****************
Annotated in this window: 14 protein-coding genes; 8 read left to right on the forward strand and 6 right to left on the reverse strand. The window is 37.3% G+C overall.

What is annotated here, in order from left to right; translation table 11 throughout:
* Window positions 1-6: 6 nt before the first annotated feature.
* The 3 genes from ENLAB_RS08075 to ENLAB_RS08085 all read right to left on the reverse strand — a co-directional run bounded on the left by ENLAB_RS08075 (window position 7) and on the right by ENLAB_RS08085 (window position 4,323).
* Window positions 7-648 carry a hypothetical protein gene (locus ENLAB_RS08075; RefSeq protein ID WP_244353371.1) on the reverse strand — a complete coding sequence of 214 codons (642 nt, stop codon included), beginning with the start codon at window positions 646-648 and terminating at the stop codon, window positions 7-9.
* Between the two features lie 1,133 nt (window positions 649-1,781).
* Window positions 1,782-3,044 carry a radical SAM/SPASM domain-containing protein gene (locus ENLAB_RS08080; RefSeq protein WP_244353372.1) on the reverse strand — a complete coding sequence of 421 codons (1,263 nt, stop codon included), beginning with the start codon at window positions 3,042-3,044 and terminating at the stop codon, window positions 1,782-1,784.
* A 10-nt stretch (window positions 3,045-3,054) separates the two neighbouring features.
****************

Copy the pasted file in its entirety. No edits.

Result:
Annotated in this window: 14 protein-coding genes; 8 read left to right on the forward strand and 6 right to left on the reverse strand. The window is 37.3% G+C overall.

What is annotated here, in order from left to right; translation table 11 throughout:
* Window positions 1-6: 6 nt before the first annotated feature.
* The 3 genes from ENLAB_RS08075 to ENLAB_RS08085 all read right to left on the reverse strand — a co-directional run bounded on the left by ENLAB_RS08075 (window position 7) and on the right by ENLAB_RS08085 (window position 4,323).
* Window positions 7-648 carry a hypothetical protein gene (locus ENLAB_RS08075; RefSeq protein ID WP_244353371.1) on the reverse strand — a complete coding sequence of 214 codons (642 nt, stop codon included), beginning with the start codon at window positions 646-648 and terminating at the stop codon, window positions 7-9.
* Between the two features lie 1,133 nt (window positions 649-1,781).
* Window positions 1,782-3,044 carry a radical SAM/SPASM domain-containing protein gene (locus ENLAB_RS08080; RefSeq protein WP_244353372.1) on the reverse strand — a complete coding sequence of 421 codons (1,263 nt, stop codon included), beginning with the start codon at window positions 3,042-3,044 and terminating at the stop codon, window positions 1,782-1,784.
* A 10-nt stretch (window positions 3,045-3,054) separates the two neighbouring features.